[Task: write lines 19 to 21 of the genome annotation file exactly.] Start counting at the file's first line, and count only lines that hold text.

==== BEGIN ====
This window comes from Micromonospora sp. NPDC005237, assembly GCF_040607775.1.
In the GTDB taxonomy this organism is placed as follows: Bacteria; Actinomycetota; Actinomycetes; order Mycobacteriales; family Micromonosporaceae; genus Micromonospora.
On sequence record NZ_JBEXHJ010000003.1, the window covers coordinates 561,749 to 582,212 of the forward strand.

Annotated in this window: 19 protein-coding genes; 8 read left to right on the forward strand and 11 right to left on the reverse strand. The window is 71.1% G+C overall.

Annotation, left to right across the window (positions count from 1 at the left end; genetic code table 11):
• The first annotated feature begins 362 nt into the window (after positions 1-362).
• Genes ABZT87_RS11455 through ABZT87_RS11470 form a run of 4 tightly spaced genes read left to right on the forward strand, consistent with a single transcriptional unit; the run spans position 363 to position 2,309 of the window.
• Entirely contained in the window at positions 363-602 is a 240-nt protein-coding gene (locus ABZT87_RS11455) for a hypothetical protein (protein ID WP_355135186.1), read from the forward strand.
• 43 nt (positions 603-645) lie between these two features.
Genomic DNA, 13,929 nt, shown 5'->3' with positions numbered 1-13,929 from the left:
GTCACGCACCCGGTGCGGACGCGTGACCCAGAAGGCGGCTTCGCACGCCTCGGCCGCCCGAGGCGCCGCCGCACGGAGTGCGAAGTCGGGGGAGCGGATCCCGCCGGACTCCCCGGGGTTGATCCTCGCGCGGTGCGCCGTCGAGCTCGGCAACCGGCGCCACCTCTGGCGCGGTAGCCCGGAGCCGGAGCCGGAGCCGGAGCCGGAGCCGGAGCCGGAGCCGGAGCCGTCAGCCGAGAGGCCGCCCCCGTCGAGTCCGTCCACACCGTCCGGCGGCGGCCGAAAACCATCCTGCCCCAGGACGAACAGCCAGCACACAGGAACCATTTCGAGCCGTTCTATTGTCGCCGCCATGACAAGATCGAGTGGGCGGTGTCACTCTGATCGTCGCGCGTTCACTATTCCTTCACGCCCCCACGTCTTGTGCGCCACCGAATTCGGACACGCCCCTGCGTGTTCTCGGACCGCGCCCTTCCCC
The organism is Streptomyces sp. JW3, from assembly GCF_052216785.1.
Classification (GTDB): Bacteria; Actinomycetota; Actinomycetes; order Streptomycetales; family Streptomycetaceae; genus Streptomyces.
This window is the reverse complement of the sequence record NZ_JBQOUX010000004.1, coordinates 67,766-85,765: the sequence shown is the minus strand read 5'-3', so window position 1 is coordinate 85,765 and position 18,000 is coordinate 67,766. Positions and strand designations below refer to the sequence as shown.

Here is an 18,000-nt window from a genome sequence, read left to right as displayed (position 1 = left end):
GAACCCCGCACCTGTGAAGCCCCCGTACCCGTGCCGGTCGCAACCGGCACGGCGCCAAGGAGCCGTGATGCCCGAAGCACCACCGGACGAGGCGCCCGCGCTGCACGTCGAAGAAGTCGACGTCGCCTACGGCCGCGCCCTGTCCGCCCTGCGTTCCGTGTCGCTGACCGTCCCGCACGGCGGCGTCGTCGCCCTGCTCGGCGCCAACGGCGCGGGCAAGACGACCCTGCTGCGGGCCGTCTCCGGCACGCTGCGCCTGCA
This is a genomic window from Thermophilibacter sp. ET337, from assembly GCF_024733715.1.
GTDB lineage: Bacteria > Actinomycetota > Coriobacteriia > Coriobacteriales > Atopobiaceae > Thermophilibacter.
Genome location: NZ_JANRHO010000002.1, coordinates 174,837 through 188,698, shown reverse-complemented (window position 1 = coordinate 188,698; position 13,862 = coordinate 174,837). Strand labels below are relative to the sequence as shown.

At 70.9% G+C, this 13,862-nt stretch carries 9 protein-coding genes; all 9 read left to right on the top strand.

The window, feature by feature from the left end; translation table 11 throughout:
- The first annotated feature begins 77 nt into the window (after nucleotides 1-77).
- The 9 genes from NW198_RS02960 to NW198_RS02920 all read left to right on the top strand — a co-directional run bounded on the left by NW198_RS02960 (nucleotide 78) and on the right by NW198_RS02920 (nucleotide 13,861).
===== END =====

Genome location: NZ_JANRHO010000002.1, coordinates 174,837 through 188,698, shown reverse-complemented (window position 1 = coordinate 188,698; position 13,862 = coordinate 174,837). Strand labels below are relative to the sequence as shown.

At 70.9% G+C, this 13,862-nt stretch carries 9 protein-coding genes; all 9 read left to right on the top strand.

The window, feature by feature from the left end; translation table 11 throughout: